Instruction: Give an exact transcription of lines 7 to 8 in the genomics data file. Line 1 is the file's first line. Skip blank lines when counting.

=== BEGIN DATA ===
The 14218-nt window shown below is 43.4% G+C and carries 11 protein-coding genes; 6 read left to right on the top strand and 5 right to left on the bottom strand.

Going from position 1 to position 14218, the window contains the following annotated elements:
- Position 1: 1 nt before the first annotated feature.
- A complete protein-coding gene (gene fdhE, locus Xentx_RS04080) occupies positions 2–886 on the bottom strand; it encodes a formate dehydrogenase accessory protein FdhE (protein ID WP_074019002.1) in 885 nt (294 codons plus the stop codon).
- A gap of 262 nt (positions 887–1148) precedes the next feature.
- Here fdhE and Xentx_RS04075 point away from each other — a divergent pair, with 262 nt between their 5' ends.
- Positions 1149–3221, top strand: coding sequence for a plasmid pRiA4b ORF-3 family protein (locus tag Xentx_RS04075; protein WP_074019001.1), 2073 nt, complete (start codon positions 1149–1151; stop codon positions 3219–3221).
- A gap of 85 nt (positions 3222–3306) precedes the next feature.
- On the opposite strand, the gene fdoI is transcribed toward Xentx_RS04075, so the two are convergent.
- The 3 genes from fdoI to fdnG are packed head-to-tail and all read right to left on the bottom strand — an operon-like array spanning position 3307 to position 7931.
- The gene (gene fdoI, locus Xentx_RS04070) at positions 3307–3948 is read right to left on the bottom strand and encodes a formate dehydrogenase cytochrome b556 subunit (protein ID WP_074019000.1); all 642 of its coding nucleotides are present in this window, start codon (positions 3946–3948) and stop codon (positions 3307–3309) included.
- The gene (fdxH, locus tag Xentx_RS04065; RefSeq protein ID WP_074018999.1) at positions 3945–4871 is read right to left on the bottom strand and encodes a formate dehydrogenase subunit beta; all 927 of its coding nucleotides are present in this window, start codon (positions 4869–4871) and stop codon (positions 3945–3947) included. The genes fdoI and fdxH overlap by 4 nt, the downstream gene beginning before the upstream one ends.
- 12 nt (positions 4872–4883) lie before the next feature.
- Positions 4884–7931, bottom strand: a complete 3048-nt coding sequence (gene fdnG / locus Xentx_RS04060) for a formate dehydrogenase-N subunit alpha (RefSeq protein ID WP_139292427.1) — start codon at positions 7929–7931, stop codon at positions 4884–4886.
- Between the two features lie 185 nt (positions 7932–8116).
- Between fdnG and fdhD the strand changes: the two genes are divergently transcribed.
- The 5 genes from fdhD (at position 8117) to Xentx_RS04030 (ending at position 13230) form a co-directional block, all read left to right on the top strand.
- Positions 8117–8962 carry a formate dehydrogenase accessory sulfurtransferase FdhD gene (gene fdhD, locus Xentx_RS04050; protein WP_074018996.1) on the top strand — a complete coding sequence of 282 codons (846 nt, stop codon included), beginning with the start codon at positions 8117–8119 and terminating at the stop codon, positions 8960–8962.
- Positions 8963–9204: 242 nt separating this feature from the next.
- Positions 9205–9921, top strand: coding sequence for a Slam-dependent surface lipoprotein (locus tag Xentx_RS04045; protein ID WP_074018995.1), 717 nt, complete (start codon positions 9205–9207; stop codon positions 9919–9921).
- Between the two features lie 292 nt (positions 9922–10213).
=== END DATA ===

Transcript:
- Positions 1149–3221, top strand: coding sequence for a plasmid pRiA4b ORF-3 family protein (locus tag Xentx_RS04075; protein WP_074019001.1), 2073 nt, complete (start codon positions 1149–1151; stop codon positions 3219–3221).
- A gap of 85 nt (positions 3222–3306) precedes the next feature.